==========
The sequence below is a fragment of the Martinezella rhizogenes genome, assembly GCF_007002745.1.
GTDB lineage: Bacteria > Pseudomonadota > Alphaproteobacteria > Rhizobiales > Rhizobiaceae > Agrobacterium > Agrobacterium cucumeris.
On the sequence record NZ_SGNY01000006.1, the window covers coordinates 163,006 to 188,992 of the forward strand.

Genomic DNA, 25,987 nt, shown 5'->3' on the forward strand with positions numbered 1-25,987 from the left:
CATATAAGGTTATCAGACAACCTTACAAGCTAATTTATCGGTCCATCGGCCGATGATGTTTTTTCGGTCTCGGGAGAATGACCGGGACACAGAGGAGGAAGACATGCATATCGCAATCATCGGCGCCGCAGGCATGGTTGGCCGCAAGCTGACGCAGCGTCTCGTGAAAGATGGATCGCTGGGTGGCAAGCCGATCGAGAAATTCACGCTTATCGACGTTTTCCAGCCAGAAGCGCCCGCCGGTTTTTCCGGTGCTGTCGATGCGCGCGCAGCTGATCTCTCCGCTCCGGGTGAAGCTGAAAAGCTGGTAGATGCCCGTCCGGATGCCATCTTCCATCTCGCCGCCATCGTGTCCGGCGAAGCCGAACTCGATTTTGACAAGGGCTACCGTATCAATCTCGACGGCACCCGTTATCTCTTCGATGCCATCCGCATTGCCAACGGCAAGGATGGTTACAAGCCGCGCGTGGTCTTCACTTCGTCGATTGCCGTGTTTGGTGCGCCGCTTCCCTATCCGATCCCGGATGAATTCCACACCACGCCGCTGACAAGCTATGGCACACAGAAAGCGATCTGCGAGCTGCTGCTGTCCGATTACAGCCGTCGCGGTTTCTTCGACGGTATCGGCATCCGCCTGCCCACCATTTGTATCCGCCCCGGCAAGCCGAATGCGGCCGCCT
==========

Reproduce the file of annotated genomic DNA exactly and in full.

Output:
The sequence below is a fragment of the Martinezella rhizogenes genome, assembly GCF_007002745.1.
GTDB lineage: Bacteria > Pseudomonadota > Alphaproteobacteria > Rhizobiales > Rhizobiaceae > Agrobacterium > Agrobacterium cucumeris.
On the sequence record NZ_SGNY01000006.1, the window covers coordinates 163,006 to 188,992 of the forward strand.

Genomic DNA, 25,987 nt, shown 5'->3' on the forward strand with positions numbered 1-25,987 from the left:
CATATAAGGTTATCAGACAACCTTACAAGCTAATTTATCGGTCCATCGGCCGATGATGTTTTTTCGGTCTCGGGAGAATGACCGGGACACAGAGGAGGAAGACATGCATATCGCAATCATCGGCGCCGCAGGCATGGTTGGCCGCAAGCTGACGCAGCGTCTCGTGAAAGATGGATCGCTGGGTGGCAAGCCGATCGAGAAATTCACGCTTATCGACGTTTTCCAGCCAGAAGCGCCCGCCGGTTTTTCCGGTGCTGTCGATGCGCGCGCAGCTGATCTCTCCGCTCCGGGTGAAGCTGAAAAGCTGGTAGATGCCCGTCCGGATGCCATCTTCCATCTCGCCGCCATCGTGTCCGGCGAAGCCGAACTCGATTTTGACAAGGGCTACCGTATCAATCTCGACGGCACCCGTTATCTCTTCGATGCCATCCGCATTGCCAACGGCAAGGATGGTTACAAGCCGCGCGTGGTCTTCACTTCGTCGATTGCCGTGTTTGGTGCGCCGCTTCCCTATCCGATCCCGGATGAATTCCACACCACGCCGCTGACAAGCTATGGCACACAGAAAGCGATCTGCGAGCTGCTGCTGTCCGATTACAGCCGTCGCGGTTTCTTCGACGGTATCGGCATCCGCCTGCCCACCATTTGTATCCGCCCCGGCAAGCCGAATGCGGCCGCCT